The Turn of the Screw and The Glass House

        The Turn of the Screw, written by Henry James in 1989 and later adapted to movie format under the name The Innocents, directed by Jack Clayton, has many correlations between a recent movie staring Leelee Sobieski titled The Glass House, directed in 2001 by Daniel Sackheim. In The Glass House, two children, Rhett and Ruby Baker, are orphaned when their parents are killed in a crash. While the circumstances of the parents' deaths may be unknown in The Turn of the Screw and The Innocents these storylines also revolve around two orphaned children and their caretaker(s). Along the way, both sets of children way they encounter many different challenges, while their respective surviving uncles who could care for them turn the responsibility over to someone else.

        In The Turn of the Screw and The Innocents, the children, Miles and Flora (Martin Stephens and Pamela Franklin) are left as the responsibility of their uncle (Michael Redgrave), who, in turn, initially hires a governess, Miss Jessel (Clytie Jessop) to raise them so he does not have to. And sadly Miss Jessel is so enamored with her vicious lover that she fails to see what he, Peter Quint (Peter Wyngarde), is doing to the children, especially Miles. Miles spends far too much time with this man, who is a less than acceptable role model for a young boy and is almost totally controlled by him even after he has died. However, in The Glass House; the children barely even speak to their uncle. Their parents do not leave the children with the uncle but instead send them to a couple, the Glasses, played by Diane Lane and Stellan Skarsgård, who are supposed to be friends of the family.

        As the plot develops in both the movies and the book, one can begin to see the similarities between the caretakers of these children. One can see a clear similarity between the original caretakers of Miles and Flora and the current caretakers of the Baker children. Quint was said to be stern, sneaky, deceitful, and was often evil and cold, much like Mr. Glass. These men also share the trait of being controlling of their women. Miss Jessel is also a lot like Mrs. Glass because they are both weak and not emotionally strong enough to stand up to their men, until they were dead. In Mrs. Glass's case it was her way of standing up to him. By killing herself, she showed him that he could not make her do everything he wanted her do, like send Ruby off to some boarding school. She believes/knows that if she were dead it would have a negative impact on him.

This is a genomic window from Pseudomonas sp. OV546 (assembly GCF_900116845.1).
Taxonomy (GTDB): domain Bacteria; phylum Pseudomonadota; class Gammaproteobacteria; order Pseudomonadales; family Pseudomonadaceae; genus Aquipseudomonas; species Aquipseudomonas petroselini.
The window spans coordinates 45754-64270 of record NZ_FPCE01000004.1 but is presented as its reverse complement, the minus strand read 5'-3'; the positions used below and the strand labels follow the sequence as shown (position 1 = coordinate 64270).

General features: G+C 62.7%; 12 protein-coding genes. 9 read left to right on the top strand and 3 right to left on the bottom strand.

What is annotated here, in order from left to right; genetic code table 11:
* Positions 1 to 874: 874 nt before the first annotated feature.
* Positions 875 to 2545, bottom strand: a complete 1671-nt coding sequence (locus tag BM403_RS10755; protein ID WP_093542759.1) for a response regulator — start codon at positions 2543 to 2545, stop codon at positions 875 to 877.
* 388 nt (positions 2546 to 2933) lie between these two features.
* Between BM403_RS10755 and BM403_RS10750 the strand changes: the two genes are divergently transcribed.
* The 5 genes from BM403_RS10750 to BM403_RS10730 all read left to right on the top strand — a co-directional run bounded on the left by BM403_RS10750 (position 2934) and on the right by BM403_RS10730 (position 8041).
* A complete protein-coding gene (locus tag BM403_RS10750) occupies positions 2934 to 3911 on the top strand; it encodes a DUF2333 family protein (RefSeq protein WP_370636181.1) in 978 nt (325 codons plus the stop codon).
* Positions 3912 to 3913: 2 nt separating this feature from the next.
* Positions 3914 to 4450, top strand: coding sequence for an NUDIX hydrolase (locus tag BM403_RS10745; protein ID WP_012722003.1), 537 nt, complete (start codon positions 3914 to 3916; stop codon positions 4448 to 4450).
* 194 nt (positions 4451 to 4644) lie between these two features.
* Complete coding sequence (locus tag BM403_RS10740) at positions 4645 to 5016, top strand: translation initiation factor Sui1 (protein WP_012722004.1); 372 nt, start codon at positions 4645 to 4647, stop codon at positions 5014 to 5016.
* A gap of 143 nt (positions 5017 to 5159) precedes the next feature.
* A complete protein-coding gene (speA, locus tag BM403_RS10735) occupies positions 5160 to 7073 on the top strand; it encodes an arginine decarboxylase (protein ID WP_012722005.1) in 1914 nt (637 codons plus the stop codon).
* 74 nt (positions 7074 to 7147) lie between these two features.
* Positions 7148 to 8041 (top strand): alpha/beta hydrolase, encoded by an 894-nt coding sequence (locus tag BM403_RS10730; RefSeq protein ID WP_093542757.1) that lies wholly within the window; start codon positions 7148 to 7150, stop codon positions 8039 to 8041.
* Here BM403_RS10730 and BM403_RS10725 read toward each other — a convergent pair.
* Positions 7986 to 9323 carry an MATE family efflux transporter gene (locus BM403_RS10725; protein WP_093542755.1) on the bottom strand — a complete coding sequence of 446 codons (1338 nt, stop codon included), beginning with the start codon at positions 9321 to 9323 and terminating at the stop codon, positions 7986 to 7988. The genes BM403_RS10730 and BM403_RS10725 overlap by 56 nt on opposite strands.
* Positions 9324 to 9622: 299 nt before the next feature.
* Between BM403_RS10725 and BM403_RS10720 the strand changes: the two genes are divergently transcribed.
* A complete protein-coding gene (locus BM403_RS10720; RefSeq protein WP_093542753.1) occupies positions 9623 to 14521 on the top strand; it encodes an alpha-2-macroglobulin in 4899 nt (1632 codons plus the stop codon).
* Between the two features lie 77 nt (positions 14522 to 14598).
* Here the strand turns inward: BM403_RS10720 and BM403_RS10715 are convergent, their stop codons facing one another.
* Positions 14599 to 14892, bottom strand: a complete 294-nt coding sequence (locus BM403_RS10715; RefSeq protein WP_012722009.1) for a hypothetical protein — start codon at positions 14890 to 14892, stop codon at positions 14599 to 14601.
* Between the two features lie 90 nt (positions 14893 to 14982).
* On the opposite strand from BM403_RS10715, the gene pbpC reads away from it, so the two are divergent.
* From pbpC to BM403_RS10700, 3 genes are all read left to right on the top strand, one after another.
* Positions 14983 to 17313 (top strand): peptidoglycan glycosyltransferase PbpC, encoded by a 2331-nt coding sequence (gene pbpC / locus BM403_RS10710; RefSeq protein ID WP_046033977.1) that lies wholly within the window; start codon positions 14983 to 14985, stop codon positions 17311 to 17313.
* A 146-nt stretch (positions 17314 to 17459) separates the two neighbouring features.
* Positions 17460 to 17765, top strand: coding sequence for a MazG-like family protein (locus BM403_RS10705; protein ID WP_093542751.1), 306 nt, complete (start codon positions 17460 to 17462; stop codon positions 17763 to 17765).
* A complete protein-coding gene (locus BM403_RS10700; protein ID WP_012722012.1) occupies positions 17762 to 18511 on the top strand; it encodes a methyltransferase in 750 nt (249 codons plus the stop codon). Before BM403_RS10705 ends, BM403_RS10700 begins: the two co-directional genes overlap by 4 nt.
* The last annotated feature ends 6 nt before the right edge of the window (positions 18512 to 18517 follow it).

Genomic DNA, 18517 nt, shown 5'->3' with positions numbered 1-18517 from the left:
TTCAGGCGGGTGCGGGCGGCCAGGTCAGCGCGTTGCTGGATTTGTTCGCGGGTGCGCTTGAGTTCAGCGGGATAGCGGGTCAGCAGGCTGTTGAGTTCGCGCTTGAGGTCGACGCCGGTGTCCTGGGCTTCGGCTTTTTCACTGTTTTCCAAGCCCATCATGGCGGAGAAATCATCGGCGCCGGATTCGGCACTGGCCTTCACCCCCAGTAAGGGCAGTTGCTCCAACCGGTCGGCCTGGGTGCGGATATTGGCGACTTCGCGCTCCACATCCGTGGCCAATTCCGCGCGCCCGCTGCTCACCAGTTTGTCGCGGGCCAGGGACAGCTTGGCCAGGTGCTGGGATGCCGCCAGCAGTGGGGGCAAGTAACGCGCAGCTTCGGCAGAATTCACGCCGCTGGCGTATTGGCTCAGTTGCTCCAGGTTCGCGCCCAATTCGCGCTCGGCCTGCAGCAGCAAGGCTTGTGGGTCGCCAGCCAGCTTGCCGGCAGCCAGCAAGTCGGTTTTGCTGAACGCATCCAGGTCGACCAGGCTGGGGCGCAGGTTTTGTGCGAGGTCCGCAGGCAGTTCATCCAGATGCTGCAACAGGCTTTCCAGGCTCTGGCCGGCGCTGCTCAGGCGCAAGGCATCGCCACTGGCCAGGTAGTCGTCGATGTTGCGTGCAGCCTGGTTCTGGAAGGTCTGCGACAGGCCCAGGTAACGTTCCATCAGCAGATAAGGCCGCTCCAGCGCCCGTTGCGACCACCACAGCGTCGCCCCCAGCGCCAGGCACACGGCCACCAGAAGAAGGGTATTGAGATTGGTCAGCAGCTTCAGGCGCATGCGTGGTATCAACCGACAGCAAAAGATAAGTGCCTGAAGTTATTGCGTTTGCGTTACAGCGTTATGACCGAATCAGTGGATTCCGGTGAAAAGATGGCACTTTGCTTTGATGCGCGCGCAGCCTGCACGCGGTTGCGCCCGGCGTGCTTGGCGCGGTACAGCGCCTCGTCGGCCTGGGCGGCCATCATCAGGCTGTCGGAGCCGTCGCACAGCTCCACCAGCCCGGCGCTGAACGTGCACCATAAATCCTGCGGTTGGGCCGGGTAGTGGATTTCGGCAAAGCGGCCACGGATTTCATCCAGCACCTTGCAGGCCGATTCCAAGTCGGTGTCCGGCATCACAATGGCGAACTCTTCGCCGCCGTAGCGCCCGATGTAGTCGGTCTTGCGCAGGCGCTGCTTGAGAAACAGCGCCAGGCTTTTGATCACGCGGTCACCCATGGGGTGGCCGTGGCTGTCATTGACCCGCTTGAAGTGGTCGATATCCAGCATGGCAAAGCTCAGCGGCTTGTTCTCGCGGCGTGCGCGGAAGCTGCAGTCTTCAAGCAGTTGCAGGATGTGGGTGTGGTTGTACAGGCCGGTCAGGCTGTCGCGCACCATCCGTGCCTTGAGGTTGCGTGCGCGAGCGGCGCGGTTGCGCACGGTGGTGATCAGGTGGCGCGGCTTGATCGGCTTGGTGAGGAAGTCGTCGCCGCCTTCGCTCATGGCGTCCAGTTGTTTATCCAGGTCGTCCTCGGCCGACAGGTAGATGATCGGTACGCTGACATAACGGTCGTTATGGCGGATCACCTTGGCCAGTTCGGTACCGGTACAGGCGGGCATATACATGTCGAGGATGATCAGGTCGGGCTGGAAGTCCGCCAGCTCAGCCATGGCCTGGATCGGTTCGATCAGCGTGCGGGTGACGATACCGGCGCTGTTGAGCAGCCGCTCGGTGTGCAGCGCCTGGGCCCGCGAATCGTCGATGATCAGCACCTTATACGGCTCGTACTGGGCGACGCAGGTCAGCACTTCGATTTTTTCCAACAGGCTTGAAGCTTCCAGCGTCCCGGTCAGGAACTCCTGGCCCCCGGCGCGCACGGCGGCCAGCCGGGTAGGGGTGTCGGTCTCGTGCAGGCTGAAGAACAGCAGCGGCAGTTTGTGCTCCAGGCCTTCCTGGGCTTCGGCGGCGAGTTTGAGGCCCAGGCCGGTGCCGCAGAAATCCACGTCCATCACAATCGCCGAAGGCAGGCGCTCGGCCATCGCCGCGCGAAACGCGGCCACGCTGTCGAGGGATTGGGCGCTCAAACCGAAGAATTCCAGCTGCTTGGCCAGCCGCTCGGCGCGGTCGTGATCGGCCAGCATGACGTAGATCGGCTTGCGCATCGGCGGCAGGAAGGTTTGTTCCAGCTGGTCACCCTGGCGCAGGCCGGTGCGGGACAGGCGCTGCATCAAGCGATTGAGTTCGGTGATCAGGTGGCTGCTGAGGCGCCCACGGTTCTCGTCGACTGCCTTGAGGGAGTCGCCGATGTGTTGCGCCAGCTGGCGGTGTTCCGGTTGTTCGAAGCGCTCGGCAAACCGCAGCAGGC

The Baker children are tricked in the beginning to believe that their new guardians are wonderful; they are bribed with video games and new clothes, but before long the older girl begins to realize something is wrong. This is the point that the comparison of similarities breaks down between Miles and Flora and the Baker children.

        In the end of The Innocents and The Turn of the Screw, Flora ends up being sent away, and Miles is either scared to death or smothered. But in the end of The Glass House, the children end up killing Mr. Glass to protect themselves. When he finds his wife dead, he goes crazy and aims his anger at the children. So the ending are very different because the Baker children manage to survive their crazy caretakers, but in the end of The Innocents and The Turn of the Screw poor Miles dies, and Flora is shipped with the housekeeper.

        Theses stories are about two sets of children trapped in unfortunate circumstances. Unfortunately for Miles and Flora their uncle did not care enough to protect them himself, and it was to their detriment. Just the opposite is true for the Baker children; their uncle takes them and actually keeps them with him so he can shower them with love.

Heather White

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